Now I'll tell a few random stories. When I was in college, my roommate had a friend. This guy would always hang out. He was like a piece of furniture. The guy would show up in his car which was a car that I always wanted. It was a 442 Oldsmobile Cutlass, cherry red with mag wheels. It was a convertible. Anyway, the guy would show up with a bunch of video games in his car like PacMan, Astroids, etc. He worked at a game store repairing video games. Our whole apartment was filled with video games. You know, like the ones they have in bars. Anyway, my neighbors hated me because all you heard was "hoooo hoooo hooo" the sounds of PacMan and Astroids. It sounded like a gaming arcade 24/7. We had fun though. Thank god I was a photography major.
The reason why I went back to Australia many years ago was not only to start my career as a photographer, but I went there because I loved the place. My grandfather and grandmother used to go there all the time. My grandfather would go to the middle of Australia, mine for black opals, and bring them to Hong Kong to sell. With the money he made in Hong Kong, he bought a ranch in northern Australia. He wanted to start a macadamia nut farm. I used to go there a lot. It was a great place. Anyway, one of my fondest memories was he brought me to the rain forest to pan for gold. Well, we used to always go into this specific spot. It was a stream in the rain forest. It was beautiful. Shafts of light would come down to the stream as we were panning for gold. And the shafts of light, huge butterflies, like the size of your head, could dance in the shafts of light. It was beautiful. Anyway, I went back to there as an adult. I wanted to show my wife at the time were we used to pan for gold. I couldn't believe I found the stream, but it was all dried up. There was actually no trees. No rain forest. It had been cleared as far as the eye could see. All there was was bull grass. It makes me teary eyed just to think about it.
Anyway, now there's a big dam where the rain forest used to be. Those dam forms made a huge man made lake. My friend used to take me water skiing there. The guy was crazy. He'd say, "Come on mate. Let's ski close to the shore. The water's really smooth there, but don't fall because there are ironwood trees right below the surface." The trees never rotted because they are ironwood, a really dense wood. They were like 4 feet under, but every once in a while one would be close to the surface. It was good incentive not to fall. It was fun there, but there were things like giant spiders, big poisonous snakes. I could go on and on. It was a beautiful place though. I miss it. I wish I could go back there. The stars were incredible.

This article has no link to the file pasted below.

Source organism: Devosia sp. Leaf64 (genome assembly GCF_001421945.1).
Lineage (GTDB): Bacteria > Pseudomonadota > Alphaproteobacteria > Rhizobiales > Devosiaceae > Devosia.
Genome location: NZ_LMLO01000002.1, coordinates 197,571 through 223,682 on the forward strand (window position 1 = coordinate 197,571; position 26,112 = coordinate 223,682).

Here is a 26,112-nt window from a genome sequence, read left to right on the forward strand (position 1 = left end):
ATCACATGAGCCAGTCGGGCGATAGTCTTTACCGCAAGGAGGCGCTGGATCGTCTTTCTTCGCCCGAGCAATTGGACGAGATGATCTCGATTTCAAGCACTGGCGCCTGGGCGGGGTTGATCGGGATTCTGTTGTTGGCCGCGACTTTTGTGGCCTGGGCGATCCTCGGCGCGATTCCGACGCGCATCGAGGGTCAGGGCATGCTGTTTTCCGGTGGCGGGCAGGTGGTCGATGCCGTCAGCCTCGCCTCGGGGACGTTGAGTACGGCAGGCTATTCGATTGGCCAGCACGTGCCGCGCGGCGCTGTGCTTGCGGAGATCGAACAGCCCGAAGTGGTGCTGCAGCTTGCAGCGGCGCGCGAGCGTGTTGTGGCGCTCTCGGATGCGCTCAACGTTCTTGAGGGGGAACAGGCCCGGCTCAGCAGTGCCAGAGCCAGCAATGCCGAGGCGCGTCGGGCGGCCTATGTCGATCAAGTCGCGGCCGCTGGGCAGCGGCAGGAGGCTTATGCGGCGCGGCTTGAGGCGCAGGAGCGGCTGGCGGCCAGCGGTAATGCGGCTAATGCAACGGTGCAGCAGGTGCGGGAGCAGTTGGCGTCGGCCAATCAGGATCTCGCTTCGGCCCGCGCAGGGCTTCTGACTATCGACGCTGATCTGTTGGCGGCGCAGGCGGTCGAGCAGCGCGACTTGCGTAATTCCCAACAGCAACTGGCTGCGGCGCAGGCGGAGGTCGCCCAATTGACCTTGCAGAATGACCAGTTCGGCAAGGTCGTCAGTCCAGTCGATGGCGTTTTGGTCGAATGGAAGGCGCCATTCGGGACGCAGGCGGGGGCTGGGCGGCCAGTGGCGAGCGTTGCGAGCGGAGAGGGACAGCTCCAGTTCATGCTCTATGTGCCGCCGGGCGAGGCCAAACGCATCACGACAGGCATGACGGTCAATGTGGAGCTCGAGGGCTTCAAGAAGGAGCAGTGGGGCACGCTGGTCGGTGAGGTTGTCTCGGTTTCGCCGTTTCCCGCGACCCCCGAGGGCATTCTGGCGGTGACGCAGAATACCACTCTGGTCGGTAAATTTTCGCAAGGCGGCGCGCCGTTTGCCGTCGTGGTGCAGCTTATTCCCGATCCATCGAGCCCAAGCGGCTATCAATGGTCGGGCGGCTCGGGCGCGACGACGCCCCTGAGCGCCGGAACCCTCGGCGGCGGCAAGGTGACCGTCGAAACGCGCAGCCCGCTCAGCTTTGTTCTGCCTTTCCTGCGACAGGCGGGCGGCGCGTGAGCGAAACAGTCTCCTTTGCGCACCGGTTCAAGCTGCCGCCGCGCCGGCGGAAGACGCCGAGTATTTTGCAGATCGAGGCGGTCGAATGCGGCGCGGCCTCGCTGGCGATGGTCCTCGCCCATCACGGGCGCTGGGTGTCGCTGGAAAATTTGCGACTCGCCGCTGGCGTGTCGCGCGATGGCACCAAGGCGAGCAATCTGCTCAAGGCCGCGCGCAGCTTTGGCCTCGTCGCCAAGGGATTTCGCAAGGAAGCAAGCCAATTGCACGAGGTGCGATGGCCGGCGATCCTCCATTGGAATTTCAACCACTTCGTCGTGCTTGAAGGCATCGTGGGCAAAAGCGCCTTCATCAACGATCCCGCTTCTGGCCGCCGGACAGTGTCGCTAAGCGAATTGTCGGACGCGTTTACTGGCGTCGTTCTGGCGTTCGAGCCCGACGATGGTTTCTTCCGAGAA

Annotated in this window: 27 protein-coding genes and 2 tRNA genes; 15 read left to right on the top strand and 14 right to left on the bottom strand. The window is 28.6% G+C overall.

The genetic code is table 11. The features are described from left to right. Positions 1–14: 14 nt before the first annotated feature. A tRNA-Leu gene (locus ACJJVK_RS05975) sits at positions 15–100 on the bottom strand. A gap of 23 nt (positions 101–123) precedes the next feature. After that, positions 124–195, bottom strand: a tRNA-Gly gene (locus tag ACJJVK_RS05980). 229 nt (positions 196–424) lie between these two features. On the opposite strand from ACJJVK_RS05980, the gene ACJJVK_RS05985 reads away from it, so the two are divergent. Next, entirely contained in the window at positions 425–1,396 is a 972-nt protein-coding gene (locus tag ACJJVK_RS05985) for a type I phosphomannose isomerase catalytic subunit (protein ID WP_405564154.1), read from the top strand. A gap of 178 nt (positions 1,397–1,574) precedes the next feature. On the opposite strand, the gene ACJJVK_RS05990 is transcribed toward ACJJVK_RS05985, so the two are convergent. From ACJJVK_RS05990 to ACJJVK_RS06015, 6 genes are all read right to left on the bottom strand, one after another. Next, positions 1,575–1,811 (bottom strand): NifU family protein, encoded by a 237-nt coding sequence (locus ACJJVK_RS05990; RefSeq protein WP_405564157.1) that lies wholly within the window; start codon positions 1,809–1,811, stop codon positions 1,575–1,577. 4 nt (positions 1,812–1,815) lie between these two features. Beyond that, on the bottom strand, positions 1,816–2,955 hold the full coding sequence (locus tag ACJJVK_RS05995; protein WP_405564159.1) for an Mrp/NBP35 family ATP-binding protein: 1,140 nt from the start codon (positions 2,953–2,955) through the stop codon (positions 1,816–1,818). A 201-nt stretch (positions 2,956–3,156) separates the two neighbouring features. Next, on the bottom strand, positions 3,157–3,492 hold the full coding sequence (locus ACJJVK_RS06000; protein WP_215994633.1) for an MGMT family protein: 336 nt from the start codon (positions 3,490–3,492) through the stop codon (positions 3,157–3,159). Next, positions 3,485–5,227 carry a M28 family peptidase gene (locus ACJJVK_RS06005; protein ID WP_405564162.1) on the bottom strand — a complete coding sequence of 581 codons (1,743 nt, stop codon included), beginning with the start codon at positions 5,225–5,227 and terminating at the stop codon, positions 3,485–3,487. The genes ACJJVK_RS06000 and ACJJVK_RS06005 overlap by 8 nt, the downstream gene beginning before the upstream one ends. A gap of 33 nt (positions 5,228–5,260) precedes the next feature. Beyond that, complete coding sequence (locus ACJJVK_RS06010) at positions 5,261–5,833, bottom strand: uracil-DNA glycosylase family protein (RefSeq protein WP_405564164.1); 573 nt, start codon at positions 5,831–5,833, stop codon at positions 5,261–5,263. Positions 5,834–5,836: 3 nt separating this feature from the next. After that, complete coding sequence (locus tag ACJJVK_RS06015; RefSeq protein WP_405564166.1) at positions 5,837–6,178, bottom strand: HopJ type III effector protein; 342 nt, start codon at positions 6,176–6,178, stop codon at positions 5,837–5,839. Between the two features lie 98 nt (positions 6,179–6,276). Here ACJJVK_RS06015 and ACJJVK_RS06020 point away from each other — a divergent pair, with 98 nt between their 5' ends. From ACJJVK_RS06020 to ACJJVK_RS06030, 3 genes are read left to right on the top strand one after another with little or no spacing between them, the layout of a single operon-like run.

Anyway, that's about it for this week. If you're like I am, keep working hard. Stay positive. Oh yeah, I wanted to say one other thing. It's so weird but I keep saying how the body wakes up, you know this has been going on for like 3 years now, but it's as if, over the past year or so, I'm waking up more and more and more. It keeps going on. But I'm definitely more aware. I keep saying it, and I've said it before, but it's amazing. I can't believe the stuff I've been through. A lot of shit. Maybe ignorance is bliss, cause I'm starting to get positively pissed off. Anyway, see you next week. Love, B. Nice


  1. Hey Brian, hello heelo hello, keep working and dreaming. Love Sharon

  2. Hello, my name is Lisa. I came across your blog when i searched online for "Symptomatic Hemorrhagic Brainstem Cavernoma" I am not sure yet if this is exactly what you had surgery for... but my initial search sent me to this page and then this blog.
    I read quite a bit and I quickly came to realize that we both suffer from the same condition... except I didnt have surgery yet... I just found out a few days ago that it is a option! My neurologists, and 2 different neurosurgeons, initially told me this was inoperable, to just go home and die of brain bleed who knows when... Then, i was blessed to have friends that refuse this for me and found one of the best neurosurgeon in the country that agreed for me to mail my MRI's . He called me the next day and offered 2 options: take it out now, despite the huge risks, or not do anything and risk big there too....
    How did you make your decision? I am really torn right now... The surgeon wont even tell me what is best, what he would do... MY decision he says, as they are both the same level of risk.

  3. Lisa again.... I forgot to leave my contact information. I hope you will find in you to contact me... i really could use the advices, support and encouragements... i know you dont know me... my email is my blog is if you do not wish to email me personaly but leave a comment like I just did... Thank you :)